Notes particularly in a social justice environment, in a place where we can listen to the words and concepts we use in all their historical complexity, in the use to which they’ve been put. Robbie McCauley in her performance Sally’s Rape: ‘a tightness between her thighs. When it lets go, she screams with terror’ (1994: 240) This question informs much dance scholarship: how to know what performances happened in the past, how to perform the past, how to touch bodies to bodies, these are the questions that drive editions such as Dils and Albright (2001); Foster (1995); and Franko and Richards (2000). Putting one’s body on the line is part of these investigations, too: Ann Cooper Albright’s most recent book, on Loie Fuller, uses performance means as well as historical textual analysis to approach this figure in the electric light (2007). For an extended analysis of relationships between gender and race in US literature, focused through a discussion of disability, see Garland Thomson, 1997. Given this chapter’s scope, I am not dealing with fistula issues in non-US settings, although there, issues of race, gender, and economic relations between countries are still at the heart of the matter. There are many problems with ‘development’ approaches to fistula repair, ignoring the underlying causes of fistula and instead seeing ‘repair’ as a gift sent from a (Westernized) heaven – see the tenor of stories at the International Society for Women and Development, http://www.nigerfistula.org/stories3.htm, where, as always in colonial stories, ‘women with warmth and obvious intelligence’ charm white hospital doctors. In another fistula healing environment, another doctor finds spiritual redemption, feeling here less alienated than in his normal environment: To have danced with the fistula patients is to be submerged in a unique community of caring, which is bound together by an almost indescribable knowledge of the nature of suffering. To have danced with the fistula patients is to recall why you went into medicine in the first place, and to mourn what we in the West have lost, in spite of our advanced health care, affluent economies, and technical expertise. (Wall, 2002: 1332) I wonder if the women in the West are mourning the passing of fistulas as a wide-spread health issue. Sims and Africa are linked in many ways: the Abbis Ababa fistula hospital holds in its walls some bricks from Sim’s Women’s Hospital in NYC. I insert a new note, one not part of the original Anarcha background essay, in response to another project on women’s bodies ‘ruined’ by fistula: how does Ruined (2008), Lynn Nottage’s Pulitzer-prize winning play, engage with the complexities of representing fistula, how does it deal with the contradiction of who is in the audience in most of the high-ticket price auditoria and how this rewrite of Mother Courage set in the Congo presents violence against women, and their survival? Damage, loss, and redemption are part of the currency of Ruined. I am intrigued how our Anarcha collaborative performance-making, with so many different aesthetics at the table, can productively disturb narratological conventions around trauma representation.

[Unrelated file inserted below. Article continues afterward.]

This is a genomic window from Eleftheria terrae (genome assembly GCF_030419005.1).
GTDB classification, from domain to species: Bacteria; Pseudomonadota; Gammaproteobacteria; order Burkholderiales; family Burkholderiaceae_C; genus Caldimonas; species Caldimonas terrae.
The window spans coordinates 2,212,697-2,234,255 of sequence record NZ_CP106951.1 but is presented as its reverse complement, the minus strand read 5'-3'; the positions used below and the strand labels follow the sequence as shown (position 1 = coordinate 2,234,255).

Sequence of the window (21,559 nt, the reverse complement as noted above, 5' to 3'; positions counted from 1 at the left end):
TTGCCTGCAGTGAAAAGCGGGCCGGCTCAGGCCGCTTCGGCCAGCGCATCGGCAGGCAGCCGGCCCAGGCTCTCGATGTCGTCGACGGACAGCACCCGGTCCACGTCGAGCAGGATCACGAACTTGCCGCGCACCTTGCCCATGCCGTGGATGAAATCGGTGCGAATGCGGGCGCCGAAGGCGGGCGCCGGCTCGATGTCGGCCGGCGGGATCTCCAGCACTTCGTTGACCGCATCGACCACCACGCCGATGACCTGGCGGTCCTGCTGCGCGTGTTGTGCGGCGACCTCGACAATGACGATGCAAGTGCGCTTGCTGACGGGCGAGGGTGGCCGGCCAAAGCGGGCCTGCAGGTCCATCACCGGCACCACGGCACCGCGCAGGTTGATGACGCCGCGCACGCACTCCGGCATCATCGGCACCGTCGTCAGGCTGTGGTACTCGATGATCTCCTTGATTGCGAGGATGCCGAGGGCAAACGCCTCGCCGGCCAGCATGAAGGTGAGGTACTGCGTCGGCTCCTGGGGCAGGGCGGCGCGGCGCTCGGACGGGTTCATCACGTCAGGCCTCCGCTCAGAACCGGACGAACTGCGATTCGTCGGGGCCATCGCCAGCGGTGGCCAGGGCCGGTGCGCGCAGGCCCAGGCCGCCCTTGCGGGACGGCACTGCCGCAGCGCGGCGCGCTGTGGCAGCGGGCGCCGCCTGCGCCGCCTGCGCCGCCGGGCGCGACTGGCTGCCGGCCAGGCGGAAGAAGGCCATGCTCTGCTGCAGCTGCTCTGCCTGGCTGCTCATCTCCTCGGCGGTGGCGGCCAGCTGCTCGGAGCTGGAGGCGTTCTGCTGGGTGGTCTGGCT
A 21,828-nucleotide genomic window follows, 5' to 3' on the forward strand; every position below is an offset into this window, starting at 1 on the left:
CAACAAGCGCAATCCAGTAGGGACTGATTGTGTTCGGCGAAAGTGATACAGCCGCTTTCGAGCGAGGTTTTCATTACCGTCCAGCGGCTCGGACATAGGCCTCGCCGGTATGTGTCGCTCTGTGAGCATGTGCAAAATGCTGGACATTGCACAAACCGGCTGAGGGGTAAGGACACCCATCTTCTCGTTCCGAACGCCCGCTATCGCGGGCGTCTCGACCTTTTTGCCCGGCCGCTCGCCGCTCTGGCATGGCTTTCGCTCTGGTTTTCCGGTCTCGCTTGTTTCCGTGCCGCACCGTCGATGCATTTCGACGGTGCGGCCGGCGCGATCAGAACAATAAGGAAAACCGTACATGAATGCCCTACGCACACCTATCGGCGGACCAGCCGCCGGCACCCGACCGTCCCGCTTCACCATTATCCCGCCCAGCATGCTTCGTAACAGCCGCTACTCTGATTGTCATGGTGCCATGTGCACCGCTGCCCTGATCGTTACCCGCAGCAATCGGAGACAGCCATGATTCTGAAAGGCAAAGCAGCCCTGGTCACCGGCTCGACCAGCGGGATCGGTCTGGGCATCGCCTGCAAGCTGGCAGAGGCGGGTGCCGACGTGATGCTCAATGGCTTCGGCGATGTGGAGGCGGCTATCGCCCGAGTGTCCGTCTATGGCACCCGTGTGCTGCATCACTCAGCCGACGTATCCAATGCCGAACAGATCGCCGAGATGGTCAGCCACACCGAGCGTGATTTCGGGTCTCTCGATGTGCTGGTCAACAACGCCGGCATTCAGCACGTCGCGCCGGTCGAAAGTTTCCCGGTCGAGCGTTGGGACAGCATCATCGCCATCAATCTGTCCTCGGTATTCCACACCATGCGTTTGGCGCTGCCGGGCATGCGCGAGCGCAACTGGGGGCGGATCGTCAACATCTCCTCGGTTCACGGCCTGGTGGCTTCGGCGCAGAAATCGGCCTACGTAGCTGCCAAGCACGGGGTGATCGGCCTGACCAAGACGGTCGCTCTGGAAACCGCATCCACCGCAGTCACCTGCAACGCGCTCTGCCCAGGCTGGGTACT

Notes 257 6. See, for instance, Briggs (2000: 250f.), for a discussion of the eugenicist collapse of gender and race paradigms around issues of white women’s neuralgia, ‘weakness,’ low birthing rate, and hysteria. 7. For a sustained analysis of the repertoire as an addition, subversion, insertion into the archive, see Taylor (2003). She writes in relation to performance practices in Peru that the archive can hold photos and documents, and ‘The repertoire, …, holds the tales of the survivors, their gestures, the traumatic flashbacks, repeats, and hallucinations – in short, all those acts usually thought of as ephemeral and invalid forms of knowledge and evidence (192–3) 8. Searle Harris also mentions that a statue for these women might be a possibility (1950: 27) – but on my visits in Montgomery in 2006, only Sims face, body, and name greeted me at all the sites I visited. 9. Historical references for this material include Savitt (1982: 344); and also Chamerovzow (1855: 45–8), and Boney (1967: 291). 10. Indeed, Zine Magubane goes so far as to call the wealth of material published after Gilman Sander’s much-cited 1985 analysis of Baartman a ‘genesis of a veritable theoretical industry’ (Magubane, 2001: 817). In this theoretical line, Baartman has become an icon of the struggle to identify the collaboration of racists, misogynist and postcolonial attitudes with scientific theories. Magubane sees a problem with this thinking, though: she in turn presents an analysis of Gilman’s a-historical and psychologically determinist (‘othering’) use of Baartman that reifies supposedly stable racial difference (rather than, in a more contemporary vein of race work, seeing the identification of race itself as a rhetorical strategy). 11. This visual exploration, and the various metaphors of colonialization, enlightenment, and visuality that can build upon it, is discussed in detail by Terri Kapsalis (1997). She links Sims’s practice with race-based fertility technology in contemporary society, in particular the development of Norplant as a contraceptive particularly aimed at black women. 12. The use of dildos as a help in treatment is still part of contemporary practice – but in the main, vaginismus tends to be seen today as a psychosomatic disorder, with treatment options including counseling, education, and behavioral training. 13. Sims and his practices are discussed against the background of attitudes to black health in the overview text, Byrd and Clayton (2000). 14. This statement – slaveholders raped their slaves – was furiously contested. The fact that slaves were forbidden to learn to read and write, combined with Victorian attitudes towards issues of sexuality, led to a silencing of their voices. Indeed, as late as 1978, articles appear that try to ‘debunk’ theories of rape. One article based on statistics never talks of rape. The authors instead chose to speak about the ‘common assumption that slave owners deliberately manipulated the reproductive behavior of female slaves in order to increase their stock of slaves for sale or their own use’ (Trussell and Steckel, 1978: 477). The authors create an elaborate analysis of the age of slaves at menarche and first birth, and they find that based on their data, slave women didn’t bear children that much earlier than white women. In their complex analysis they forget (conveniently) many medical and social issues, such as children dying at birth, the removal of babies from their slave